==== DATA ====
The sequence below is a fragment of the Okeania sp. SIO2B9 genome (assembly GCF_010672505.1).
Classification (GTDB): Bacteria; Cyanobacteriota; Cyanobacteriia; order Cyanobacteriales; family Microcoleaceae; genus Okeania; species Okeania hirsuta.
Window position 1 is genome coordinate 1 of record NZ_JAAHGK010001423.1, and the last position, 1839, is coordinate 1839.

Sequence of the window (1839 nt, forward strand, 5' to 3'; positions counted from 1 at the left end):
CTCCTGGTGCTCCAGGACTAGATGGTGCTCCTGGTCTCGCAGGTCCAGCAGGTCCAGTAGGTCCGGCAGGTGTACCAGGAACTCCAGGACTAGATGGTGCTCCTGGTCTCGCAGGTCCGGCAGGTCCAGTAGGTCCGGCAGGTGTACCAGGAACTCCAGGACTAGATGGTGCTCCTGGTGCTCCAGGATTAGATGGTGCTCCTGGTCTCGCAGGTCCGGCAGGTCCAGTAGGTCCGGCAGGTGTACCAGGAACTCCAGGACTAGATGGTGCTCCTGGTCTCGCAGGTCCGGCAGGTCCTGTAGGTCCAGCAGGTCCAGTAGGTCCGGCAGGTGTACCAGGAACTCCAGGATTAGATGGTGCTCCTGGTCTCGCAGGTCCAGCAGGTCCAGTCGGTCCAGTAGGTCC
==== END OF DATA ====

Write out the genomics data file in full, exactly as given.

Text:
The sequence below is a fragment of the Okeania sp. SIO2B9 genome (assembly GCF_010672505.1).
Classification (GTDB): Bacteria; Cyanobacteriota; Cyanobacteriia; order Cyanobacteriales; family Microcoleaceae; genus Okeania; species Okeania hirsuta.
Window position 1 is genome coordinate 1 of record NZ_JAAHGK010001423.1, and the last position, 1839, is coordinate 1839.

Sequence of the window (1839 nt, forward strand, 5' to 3'; positions counted from 1 at the left end):
CTCCTGGTGCTCCAGGACTAGATGGTGCTCCTGGTCTCGCAGGTCCAGCAGGTCCAGTAGGTCCGGCAGGTGTACCAGGAACTCCAGGACTAGATGGTGCTCCTGGTCTCGCAGGTCCGGCAGGTCCAGTAGGTCCGGCAGGTGTACCAGGAACTCCAGGACTAGATGGTGCTCCTGGTGCTCCAGGATTAGATGGTGCTCCTGGTCTCGCAGGTCCGGCAGGTCCAGTAGGTCCGGCAGGTGTACCAGGAACTCCAGGACTAGATGGTGCTCCTGGTCTCGCAGGTCCGGCAGGTCCTGTAGGTCCAGCAGGTCCAGTAGGTCCGGCAGGTGTACCAGGAACTCCAGGATTAGATGGTGCTCCTGGTCTCGCAGGTCCAGCAGGTCCAGTCGGTCCAGTAGGTCC